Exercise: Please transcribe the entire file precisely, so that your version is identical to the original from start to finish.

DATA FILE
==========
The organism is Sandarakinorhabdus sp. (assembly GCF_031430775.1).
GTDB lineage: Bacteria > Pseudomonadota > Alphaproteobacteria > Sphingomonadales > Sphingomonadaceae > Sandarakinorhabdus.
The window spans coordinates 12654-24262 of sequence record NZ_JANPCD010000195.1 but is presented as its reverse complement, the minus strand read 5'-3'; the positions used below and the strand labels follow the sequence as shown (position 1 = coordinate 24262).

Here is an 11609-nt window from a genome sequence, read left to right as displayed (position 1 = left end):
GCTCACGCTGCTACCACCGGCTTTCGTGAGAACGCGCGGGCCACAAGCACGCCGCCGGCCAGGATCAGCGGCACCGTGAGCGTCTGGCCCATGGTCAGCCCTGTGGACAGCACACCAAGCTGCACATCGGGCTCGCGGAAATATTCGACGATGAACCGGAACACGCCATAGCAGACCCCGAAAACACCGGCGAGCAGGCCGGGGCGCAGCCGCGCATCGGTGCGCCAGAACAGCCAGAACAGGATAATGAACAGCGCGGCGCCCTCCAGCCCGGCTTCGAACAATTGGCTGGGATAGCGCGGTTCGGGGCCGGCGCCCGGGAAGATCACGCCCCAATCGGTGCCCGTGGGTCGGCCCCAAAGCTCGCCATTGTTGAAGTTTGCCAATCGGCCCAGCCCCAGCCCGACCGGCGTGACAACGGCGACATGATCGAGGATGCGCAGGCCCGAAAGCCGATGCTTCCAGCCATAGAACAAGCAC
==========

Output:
The organism is Sandarakinorhabdus sp. (assembly GCF_031430775.1).
GTDB lineage: Bacteria > Pseudomonadota > Alphaproteobacteria > Sphingomonadales > Sphingomonadaceae > Sandarakinorhabdus.
The window spans coordinates 12654-24262 of sequence record NZ_JANPCD010000195.1 but is presented as its reverse complement, the minus strand read 5'-3'; the positions used below and the strand labels follow the sequence as shown (position 1 = coordinate 24262).

Here is an 11609-nt window from a genome sequence, read left to right as displayed (position 1 = left end):
GCTCACGCTGCTACCACCGGCTTTCGTGAGAACGCGCGGGCCACAAGCACGCCGCCGGCCAGGATCAGCGGCACCGTGAGCGTCTGGCCCATGGTCAGCCCTGTGGACAGCACACCAAGCTGCACATCGGGCTCGCGGAAATATTCGACGATGAACCGGAACACGCCATAGCAGACCCCGAAAACACCGGCGAGCAGGCCGGGGCGCAGCCGCGCATCGGTGCGCCAGAACAGCCAGAACAGGATAATGAACAGCGCGGCGCCCTCCAGCCCGGCTTCGAACAATTGGCTGGGATAGCGCGGTTCGGGGCCGGCGCCCGGGAAGATCACGCCCCAATCGGTGCCCGTGGGTCGGCCCCAAAGCTCGCCATTGTTGAAGTTTGCCAATCGGCCCAGCCCCAGCCCGACCGGCGTGACAACGGCGACATGATCGAGGATGCGCAGGCCCGAAAGCCGATGCTTCCAGCCATAGAACAAGCAC